Late Aortic Root Dilatation in Tetralogy of Fallot May Be Prevented by Early Repairin Infancy A.H. Bhat, C.J. Smith, R.E. Hawker Adolph Basser Cardiac Institute, The Children’s Hospital at Westmead, Locked Bag 4001, Westmead, NSW-2145, Sydney,Australia Abstract.  The objectives of this study were to exam-ine the relative contributions of development andhemodynamics in aortic root dilatation of tetralogyof Fallot, to assess the impact of systemic to pul-monary artery shunt on aortic annular size, and toseek any relationship between the timing of correctivesurgery and subsequent aortic root size. We per-formed a retrospective analytical study at a tertiaryreferral center of M-mode and two-dimensionolaortic root measurements in children with tetralogyof Fallot prior to any surgical or palliative interven-tion, after insertion of a surgical shunt, and onintermediate and long-term follow-up post-repair.The main outcome measures were aortic root diam-eter prior to correction, after palliative shunt inser-tion, and after definitive repair. The study found thatthe aortic root is enlarged in unrepaired tetralogy of Fallot irrespective of age, increased in the first 3– 6 months after palliative shunt surgery, and persistedinto adulthood in those repaired after 1 year of age.Age-corrected aortic root dimensions normalized bymidchildhood in those who were repaired in infancy.Preexisting aortic root dilatation normalizes by7 years of age in patients with tetralogy of Fallot whohave been repaired in infancy, whereas it persists intoadulthood in the group repaired postinfancy. Keywords:  Aortic root — Aortic root dilatation — Tetralogy of Fallot — Surgical shuntAortic root (AoR) dilatation is a characteristic fea-ture of tetralogy of Fallot (TOF) identifiable even infetal life [5]. Abnormal conoseptal developmentresulting in anterior malalignment of the interven-tricular septum, a large ventricular septal defect(VSD), and right ventricular outflow narrowingforms the basis of the developmental theory of TOFThe deficient outflow septum can no longer supportthe right coronary cusp, allowing AoR dilatation [1,8, 11, 18]. The entire left ventricular and a proportionof the right ventricular stroke output crosses theaortic valve and this increased throughput may be ahemodynamic basis of AoR dilatation [2, 9, 16].Systemic–pulmonary connections in the form of surgical shunt or aortopulmonary collaterals wouldfurther increase flow across the aortic valve, pro-moting AoR dilatation [2, 16]. Histological factorssuch as medial necrosis are also contributory [3, 15,17].Aortic regurgitation (AR) is infrequently de-scribed in unrepaired TOF [7, 10, 11] but more fre-quently mentioned as an age-related complicationfollowing corrective surgery [2, 13, 16]. Most of thesereports are limited case series of an older populationof TOF patients repaired at a later age with pro-longed intervening palliation. AoR dilatation is nowbelieved to be the dominant etiology of AR, and withthe addition of age-related and hypertensive arterialchanges it is an important and possibly avoidablelong-term morbidity in TOF [4, 17]. Definitive repairof TOF is increasingly performed at earlier ages, eveninfancy (up to 1 year of age). This study sought todetermine any differential trend of AoR dimensionsas well as AR in TOF repaired in infancy versus TOFrepaired post infancy. Methods This was a retrospective analysis of patients in whom a primarydiagnosis of TOF was made in either of the two study centersbetween 1985 and 2000. Follow-up was available until June 2002.Cases with associated abnormality (e.g., atrioventricular septaldefect, pulmononary atresia ‘‘absent’’ pulmonary valve, and dis-connected pulmonary arteries) were excluded. The primary studycenter, Adolph Basser Cardiac Institute of the Children’s Hospitalat Westmead, Sydney provided data on the group with TOF re-paired in infancy as well as all catheterization studies and shunt Correspondence to:  R.E. Hawker,  email: Cardiol 25:654–659, 2004DOI: 10.1007/s00246-003-0665-2  surgeries. The Royal Prince Alfred Hospital, Sydney, provided dataon the late-presenting, uncorrected group as well as some of thelonger post-operative follow-up studies in the same period. Presurgical Aortic Root Aortic root dimensions from M-mode analysis of newly diagnosednon-palliated TOF patients presenting in the study period wereobtained from the computerized databases of both institutions. Correlation of Systemic Saturation with Aortic RootSize In patients who underwent pre-operative cardiac catheterization,systemic oxygen saturation reported on blood gas analysis wasplotted against AoR diameter determined on the closest echo studyperformed within 3 months of catheterization. If AoR M-modemeasurements were not noted in the database, AoR size (diastolic)was determined offline from the parasternal long-axis view afterappropriate image standardization and screen calibration. Datasets that did not meet the inclusion criterion or for which the aorticdimensions could not be determined confidently were excludedfrom analysis. Impact of Shunt Insertion on Aortic Root Size Aortic annular measurements from parasternal long-axis views of echo studies performed within a 3-month period of the shunt sur-gery were compared. The 3-month cutoff was arbitrarily taken soas to reflect relatively rapid changes in AoR. Thus, although dila-tation due to increased transaortic flow after shunt insertion shouldbe detected, the confounding effect of age-related or catch up so-matic growth could be minimized. Aortic Root Size on Post-repair Follow-up These data were analyzed according to the age at the time of definitive repair and were divided into two groups; the first groupcomprised, data on patients who underwent repair in the first yearof life (infancy), and the second group comprised data on patientswho underwent repair after the first year.Height and weight were not uniformly documented in thedatabase; hence, body surface area could not always be calculated.So as to maximize the number of cases that could be analyzed,while realizing the limitations of nonnormalized comparisons, weused an age-related conversion from the expected anthropometryfor each age bracket as recommended by the Center of Disease inChildren growth charts of the National Center for Health Statis-tics. This normal range was expressed graphically as a trendlinewith 95 %  confidence intervals (CIs) against which the study datawere plotted and compared.Statistical analysis was done based on Microsoft Excel chartsand using statistical package available with that software.Regression of means test as well as the paired t- test were used todetermine the significance of difference between the groups studied.Data are depicted as scatter plots and polynomial trendlines. Results Presurgical Aortic Root Size There were 208 echo studies of 160 uncorrected pa-tients (i.e., before any palliative or definitive surgery).Of these, there were 147 echo studies of 101 infants ata mean age of 3.6 months (median, 2.6 months) and61 studies from 59 postinfancy patients at a mean ageof 4.7 years (median, 2.9 years). AoR dimensions of all these patients were significantly larger than ex-pected for age, irrespective of the timing of definitiverepair that was later undertaken (Fig. 1 and 2). Correlation of Systemic Saturation with Aortic RootSize A total of 196 patients underwent cardiac catheteri-zation. Although 172 of these also had echo studies,only 54 data sets could be used for analysis. Theremaining were excluded since echoes had been done Fig. 1.  Aortic ( Ao ) root size in uncorrected, un-palliated tetralogy of Fallot patients of all ages( n  = 208) ( hatched line ) is significantly larger thanexpected. The lower two polynomial trend linesindicate the 95 % confidence intervals ( CI  ) of normal aortic root size.Bhat et al.: Aortic Root Dilatation in Tetralogy of Fallot 655  outside a 3-month period or aortic dimensions wereuncertain. Mean age at catheterization was 2.2 years(range, 4 months to 9 years). There was no statisticalcorrelation between AoR size and systemic satura-tions (r = 0.02). Impact of Shunt Insertion on Aortic Root Size Of 99 patients who underwent shunt surgery, 46could be analyzed (mean age, 8.9 months). In theremaining 53 cases, echo studies did not have ade-quate views or had not been done within a 3-monthperiod. Preshunt and postshunt aortic dimensionswere compared (Fig. 3). Mean post shunt aorticannular size (14.3 mm) was significantly larger thanpreshunt annular size (12.8 mm) (  p  < 0.001). Aortic Root Size on Postrepair Follow-Up The infancy repair group was compared with thepostinfancy repair group. There were 468 studies of 342 patients repaired after infancy. The mean age atfollow-up was 9.8 years, (median, 7.3). Follow-upextended to 57 years of age (this patient was repairedat 32 years of age). Although 141 patients hadundergone more than two follow-up echo studies, themean number of studies in the overall group was 1.7per patient. There is an obvious persistence of AoRdilatation into adulthood in the group repaired afterinfancy (Fig. 4).There were 104 studies of 43 patients repairedin infancy. The mean age at follow-up was2.45 years (median, 1.38) and extended up to13.2 years. Although all these cases had at least onepostsurgical echo study, there were serial studies(more than two follow-up scans) in 32 patients,with a mean of 2.85 studies for each. Figure 5shows AoR sizes on follow-up of the group re-paired in infancy. As indicated in the figure, al-though still above the 95 %  CI in the initialpostoperative years, AoR size seems to decline intonormalcy by 7 years of age and thereafter remainin the normal expected range for age. Fig. 2.  Aortic ( Ao ) root size in uncorrected,unpalliated infants (<1 year) with tetralogy of Fallot ( n  =147) ( hatched line ) is significantlylarger than expected.  CI  , confidence interval. Fig. 3.  Postshunt aortic annulus( Ao an ) is significantly larger thanpreshunt annulus ( n  = 46;  p  < 0.001).656 Pediatric Cardiology Vol. 25, No. 6, 2004  Aortic Regurgitation on Follow-Up In the group repaired during infancy, trivial to mildAR was reported in 23 % . In the group repaired po-stinfancy, the incidence of AR was 18 % , with mostcases being reported as more than mild. Discussion Although iatrogenic valve damage, recurrent/residualVSD, or infective endocarditis were highlighted ascauses of postrepair AR in earlier studies, ‘‘idio-pathic’’ root dilatation seems to be the most commoncause today [6]. In an extensive review of surgicallyexcised aortic valves from 1965 onward, the incidenceof AoR dilatation increased from 17 % before 1980 to37 %  in 1980 and 50 %  in 1990 [14], Thus, AoR dila-tation and AR could represent an important long-term cause of morbidity as early and intermediateoutcomes of surgical repair of TOF improve con-stantly.AoR dilatation and AR due to long-term  insitu  shunts are well described [2, 13, 16]. Theimportant increase in AoR in our shunt groupindicates that increased antegrade aortic flow cancause dilatation as early as 3 months after shuntinsertion.There was no correlation between systemic sat-uration and AoR size in our study. Conceivably,AoR dilatation is proportional to pulmonary stenosis(developmental basis). Additionally, antegrade flowacross the AoR increases proportionately to theseverity of pulmonary outflow obstruction (hemody-namic basis). However, using systemic saturation asan index of pulmonary outflow obstruction in TOFmay be a simplification that does not address multiplelevels of obstruction or the presence of collateralblood supply. Fig. 4.  Aortic ( Ao ) root size in tetralogy of Fallot corrected after infancy continued to belarger than normal on late follow-up ( n  = 468). CI  , confidence interval. Fig. 5.  Aortic ( Ao ) root sizes intetralogy of Fallot corrected in in-fancy tend to ‘‘grow’’ into normal by7 years and thereafter continue with-in the normal ( n  = 104).  CI  , confi-dence interval.Bhat et al.: Aortic Root Dilatation in Tetralogy of Fallot 657  Aortic Root Size and Aortic Regurgitation on Postrepair Follow-Up: Relevance to the Timing of Surgery Definitive repair of TOF is increasingly beingundertaken at earlier ages and repair in infancy hasbecome standard in many institutions. Early repairobviates the need for palliative shunts with theirattendant complications, such as pulmonary arterydistortion and AoR dilatation. Early pressureunloading of the right ventricle would prevent rightventricular fibrosis and perhaps late-onset arrhyth-mias. Early volume unloading of aortic outflow withdefinitive repair may avoid progressive AoR dilata-tion. In our institution, definitive repair of TOF ininfancy was started more than a decade ago andfollow-up of 13 years is now available. Our data fromthe infancy repair group suggest that the dilatedaortic root regresses toward the 95 % CI expected by6 or 7 years and then grows within the normal range,whereas the AoR continues to be significantly dilatedin the group repaired after infancy. No more thanmild AR was reported in 23 %  of the infancy repairgroup, whereas more than mild AR was observed in18 %  of the postinfancy repair group. Inferior echowindows in adolescents and adults after sternotomyas well as less sensitive Doppler modalities that wereavailable earlier in the series may have led to und-erreporting in this group. Improved transducertechnology in the past decade of studies has made thetiniest of leaks more visible.Ours is the first study that attempts to differen-tiate growth trends of AoR based on the age atdefinitive repair and is a preliminary step towardaddressing the influence of surgical timing on AoRsize in later life. Study Limitations This study had the inherent disadvantages of a ret-rospective study. A large number of cases had to beexcluded from analysis because of heterogeneity inecho data and body surface area (BSA) was notavailable in all records. By using age-based normalAoR size data, we were able to include a largernumber of cases and derive a more population-basedsense of the trend of the AoR size. In their assessmentof cardiac dimensions (aortic annulus, left atrium,and ventricle) in subjects younger than 19 years of age, Nidorf et al. [12] used multiple regression anal-ysis in comparison with age. The 95 %  CI of eachvariable when compared to age, was similar to thatcompared to BSA, reflecting a strong relationshipbetween age and BSA in the pediatric age groups.Offline two-dimensional measurements are lessideal than dedicated imaging of the AoR, but M-mode measurements of the AoR have been shown tocorrelate accurately with two-dimensional measure-ments [17]. Nevertheless, we do not believe thatregression of AoR size seen in the infant repair groupis an artifact of improved echo technology in recentyears. In fact, inaccuracies arising due to the reasonsmentioned previously should be distributed acrossthe entire study group. Conclusions Repair of TOF in infancy is associated with nor-malization of aortic root size in midchildhood withcontinuing normalcy into later childhood, whereasrepair after infancy allows the persistence of markedaortic dilatation. Acknowledgments.  We acknowledge Prof. David Celermajer forassistance in the data collection from the Royal Prince AlfredHospital and also for encouragement and suggestions. References 1. Bahnson HT, Spencer FC, Landtman B, et al. (1962) Surgicaltreatment and follow up of 146 cases of tetralogy of Fallottreated by correction.  J Thorac Cardiovasc Surg 44 :419–4292. Capelli H, Ross D, Somerville J (1982) Aortic regurgitation intetrad of Fallot and pulmonary atresia.  Am J Cardiol 49 :1979– 19833. Dare AJ, Veinot JP, Edwards WD, Talezaar HD, Schaff HV(1993) New observations on the etiology of aortic valve dis-ease: a surgical pathologic study of 236 cases from 1990.  HumPathol 24 :1330–13384. Davies MJ, Brooksby I, Leech GJ, Parker J, Baimbridge MV(1978) Pathology of aortic regurgitation.  Br Heart J 40 :4605. DeVore GR, Siassi B, Platt LD (1988) Fetal echocardiography.VIII. Aortic root dilatation–a marker for tetralogy of Fallot. Am J Obstet Gynecol 159 :129–1366. Dodds GA, Warnes CA, Danielson GK (1997) Aortic valvereplacement after repair of pulmonary atresia and ventricularseptal defect or tetralogy of Fallot.  J Thorac Cardiovasc Surg113 :736–7417. Glancy DL, Morrow AG, Robert WC (1968) Malformationsof the aortic valve in patients with the tetralogy of Fallot.  AmHeart J 76 :755–7598. Guiney TE, Davis MJ, Parker DJ, Leech GJ, Leatham A(1987) The aetiology of isolated severe aortic regurgitation: aclinical, pathological, and echocardiographic study.  Br Heart J 58 :358–3689. Kirklin JW, Karp RB (1970)  The Tetralogy of Fallot from aSurgical Viewpoint .  Saunders , Philadelphia, p 3410. Matsuda H, Ihara K, Mori T, Kitamura S, Kawashima Y(1980) Tetralogy of Fallot associated with aortic insufficiency. Ann Thorac Surg 29 :529–53311. Nagao GI, Baud GI, McAdams AJ, Schwartz DC, Kaplan S(1967) Cardiovascular anomalies associated with Tetralogy of Fallot.  Am J Cardiol 20 :206–21512. Nidorf SM, Picard MH, Triulzi MO, et al. (1992) New per-spectives in the assessment of cardiac chamber dimensions658 Pediatric Cardiology Vol. 25, No. 6, 2004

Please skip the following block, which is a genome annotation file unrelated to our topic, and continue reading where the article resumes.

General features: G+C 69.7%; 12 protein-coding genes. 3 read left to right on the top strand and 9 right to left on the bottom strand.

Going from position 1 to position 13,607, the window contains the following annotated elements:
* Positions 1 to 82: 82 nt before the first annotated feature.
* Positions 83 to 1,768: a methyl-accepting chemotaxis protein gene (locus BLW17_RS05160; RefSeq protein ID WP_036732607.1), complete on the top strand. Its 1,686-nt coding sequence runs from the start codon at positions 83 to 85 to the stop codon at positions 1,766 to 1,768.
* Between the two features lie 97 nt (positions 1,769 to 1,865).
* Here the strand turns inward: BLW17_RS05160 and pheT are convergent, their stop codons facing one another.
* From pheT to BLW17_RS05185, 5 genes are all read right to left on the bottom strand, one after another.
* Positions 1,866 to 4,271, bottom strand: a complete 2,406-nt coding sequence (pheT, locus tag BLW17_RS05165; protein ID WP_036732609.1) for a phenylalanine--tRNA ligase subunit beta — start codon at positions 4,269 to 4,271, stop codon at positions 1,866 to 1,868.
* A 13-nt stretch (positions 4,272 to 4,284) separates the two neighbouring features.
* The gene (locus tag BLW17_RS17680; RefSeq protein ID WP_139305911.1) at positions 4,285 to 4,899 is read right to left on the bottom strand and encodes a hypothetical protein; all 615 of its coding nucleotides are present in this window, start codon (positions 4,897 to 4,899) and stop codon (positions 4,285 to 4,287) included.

Related Search
We Need Your Support
Thank you for visiting our website and your interest in our free products and services. We are nonprofit website to share and download documents. To the running of this website, we need your help to support us.

Thanks to everyone for your continued support.

No, Thanks